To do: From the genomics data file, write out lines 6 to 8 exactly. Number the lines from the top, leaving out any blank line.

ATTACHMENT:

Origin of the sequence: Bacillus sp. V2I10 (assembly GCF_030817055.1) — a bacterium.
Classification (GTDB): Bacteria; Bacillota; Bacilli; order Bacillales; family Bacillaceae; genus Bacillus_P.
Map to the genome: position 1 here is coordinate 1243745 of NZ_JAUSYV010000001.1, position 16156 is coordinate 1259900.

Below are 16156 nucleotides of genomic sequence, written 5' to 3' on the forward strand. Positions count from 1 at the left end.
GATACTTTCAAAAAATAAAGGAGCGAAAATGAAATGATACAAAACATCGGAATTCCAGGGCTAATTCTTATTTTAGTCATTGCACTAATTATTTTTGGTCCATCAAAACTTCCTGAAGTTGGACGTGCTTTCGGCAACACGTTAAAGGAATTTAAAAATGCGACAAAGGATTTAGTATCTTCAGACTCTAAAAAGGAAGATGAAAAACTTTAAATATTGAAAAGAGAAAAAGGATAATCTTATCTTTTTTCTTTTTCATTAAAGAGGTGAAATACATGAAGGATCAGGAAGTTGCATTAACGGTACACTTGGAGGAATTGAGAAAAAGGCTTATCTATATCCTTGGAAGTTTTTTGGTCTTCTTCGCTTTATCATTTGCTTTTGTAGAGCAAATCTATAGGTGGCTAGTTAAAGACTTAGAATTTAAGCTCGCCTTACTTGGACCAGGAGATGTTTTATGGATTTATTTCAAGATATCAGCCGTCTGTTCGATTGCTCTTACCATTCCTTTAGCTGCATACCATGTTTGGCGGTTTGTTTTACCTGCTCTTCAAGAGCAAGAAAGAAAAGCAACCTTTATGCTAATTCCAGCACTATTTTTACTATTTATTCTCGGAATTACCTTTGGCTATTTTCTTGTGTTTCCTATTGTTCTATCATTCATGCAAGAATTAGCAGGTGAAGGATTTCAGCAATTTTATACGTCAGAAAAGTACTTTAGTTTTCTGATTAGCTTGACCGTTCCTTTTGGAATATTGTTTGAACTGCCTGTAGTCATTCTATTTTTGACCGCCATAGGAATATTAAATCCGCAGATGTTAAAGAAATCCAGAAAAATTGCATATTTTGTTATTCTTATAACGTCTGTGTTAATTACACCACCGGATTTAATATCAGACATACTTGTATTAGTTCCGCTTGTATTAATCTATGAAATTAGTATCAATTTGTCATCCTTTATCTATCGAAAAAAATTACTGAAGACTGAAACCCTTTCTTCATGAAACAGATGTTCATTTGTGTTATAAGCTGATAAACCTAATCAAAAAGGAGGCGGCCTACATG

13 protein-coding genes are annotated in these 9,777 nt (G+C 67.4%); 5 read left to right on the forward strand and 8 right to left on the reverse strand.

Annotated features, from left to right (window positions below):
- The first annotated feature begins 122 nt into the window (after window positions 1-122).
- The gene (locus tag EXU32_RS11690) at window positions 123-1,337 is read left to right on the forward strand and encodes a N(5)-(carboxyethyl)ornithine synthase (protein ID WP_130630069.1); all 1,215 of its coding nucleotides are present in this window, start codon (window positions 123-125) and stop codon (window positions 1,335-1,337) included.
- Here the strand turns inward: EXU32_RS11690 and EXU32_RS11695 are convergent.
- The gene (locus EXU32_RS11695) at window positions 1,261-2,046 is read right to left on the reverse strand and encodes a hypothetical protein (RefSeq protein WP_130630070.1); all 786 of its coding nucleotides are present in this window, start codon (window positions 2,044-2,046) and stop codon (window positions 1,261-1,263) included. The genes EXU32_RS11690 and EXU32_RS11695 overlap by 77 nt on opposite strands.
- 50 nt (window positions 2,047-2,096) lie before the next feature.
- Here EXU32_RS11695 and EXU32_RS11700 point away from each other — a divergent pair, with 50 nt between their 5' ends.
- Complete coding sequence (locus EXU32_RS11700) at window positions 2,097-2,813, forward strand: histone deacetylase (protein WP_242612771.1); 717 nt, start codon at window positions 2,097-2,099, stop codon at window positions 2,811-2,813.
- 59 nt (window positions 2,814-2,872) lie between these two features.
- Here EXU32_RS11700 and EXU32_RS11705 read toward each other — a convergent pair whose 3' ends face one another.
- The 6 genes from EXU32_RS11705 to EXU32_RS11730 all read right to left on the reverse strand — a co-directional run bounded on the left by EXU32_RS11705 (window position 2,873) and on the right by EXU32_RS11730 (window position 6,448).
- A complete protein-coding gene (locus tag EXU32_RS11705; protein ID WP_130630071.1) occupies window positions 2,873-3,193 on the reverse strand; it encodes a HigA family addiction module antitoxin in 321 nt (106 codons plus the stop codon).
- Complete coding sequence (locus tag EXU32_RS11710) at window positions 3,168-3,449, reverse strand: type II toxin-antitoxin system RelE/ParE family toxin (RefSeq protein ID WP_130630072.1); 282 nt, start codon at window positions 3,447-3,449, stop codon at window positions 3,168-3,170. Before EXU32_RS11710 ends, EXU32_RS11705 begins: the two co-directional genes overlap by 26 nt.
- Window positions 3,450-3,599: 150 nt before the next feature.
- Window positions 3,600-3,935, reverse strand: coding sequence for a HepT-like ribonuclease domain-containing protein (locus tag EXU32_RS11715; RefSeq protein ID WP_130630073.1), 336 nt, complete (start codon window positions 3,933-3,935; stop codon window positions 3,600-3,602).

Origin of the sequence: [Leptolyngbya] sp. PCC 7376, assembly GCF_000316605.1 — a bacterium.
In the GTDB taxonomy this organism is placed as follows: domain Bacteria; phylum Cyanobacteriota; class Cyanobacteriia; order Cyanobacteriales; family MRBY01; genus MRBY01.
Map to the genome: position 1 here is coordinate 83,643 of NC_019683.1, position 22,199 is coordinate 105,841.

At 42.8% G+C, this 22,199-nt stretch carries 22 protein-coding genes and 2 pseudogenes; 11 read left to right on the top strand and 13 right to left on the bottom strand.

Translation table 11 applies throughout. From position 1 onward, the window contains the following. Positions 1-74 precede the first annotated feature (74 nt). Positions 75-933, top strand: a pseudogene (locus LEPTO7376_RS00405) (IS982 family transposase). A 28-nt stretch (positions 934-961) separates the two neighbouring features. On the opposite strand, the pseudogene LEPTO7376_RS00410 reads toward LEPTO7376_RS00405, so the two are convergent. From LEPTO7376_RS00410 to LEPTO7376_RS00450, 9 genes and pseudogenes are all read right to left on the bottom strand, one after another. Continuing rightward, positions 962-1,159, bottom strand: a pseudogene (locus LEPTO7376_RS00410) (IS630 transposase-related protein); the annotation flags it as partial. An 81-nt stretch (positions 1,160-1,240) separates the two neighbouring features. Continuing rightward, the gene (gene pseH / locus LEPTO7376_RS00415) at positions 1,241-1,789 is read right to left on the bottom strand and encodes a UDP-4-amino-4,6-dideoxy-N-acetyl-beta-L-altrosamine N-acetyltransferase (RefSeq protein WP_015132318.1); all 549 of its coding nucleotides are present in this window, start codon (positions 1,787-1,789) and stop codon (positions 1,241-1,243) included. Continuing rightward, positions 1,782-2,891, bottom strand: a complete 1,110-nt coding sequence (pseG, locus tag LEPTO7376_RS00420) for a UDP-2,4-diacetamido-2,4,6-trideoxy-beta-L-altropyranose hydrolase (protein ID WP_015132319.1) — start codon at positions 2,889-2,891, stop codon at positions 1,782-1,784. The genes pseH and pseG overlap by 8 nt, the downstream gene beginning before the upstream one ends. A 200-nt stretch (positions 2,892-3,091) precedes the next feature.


13 protein-coding genes are annotated in these 9,777 nt (G+C 67.4%); 5 read left to right on the forward strand and 8 right to left on the reverse strand.

Annotated features, from left to right (window positions below):
- The first annotated feature begins 122 nt into the window (after window positions 1-122).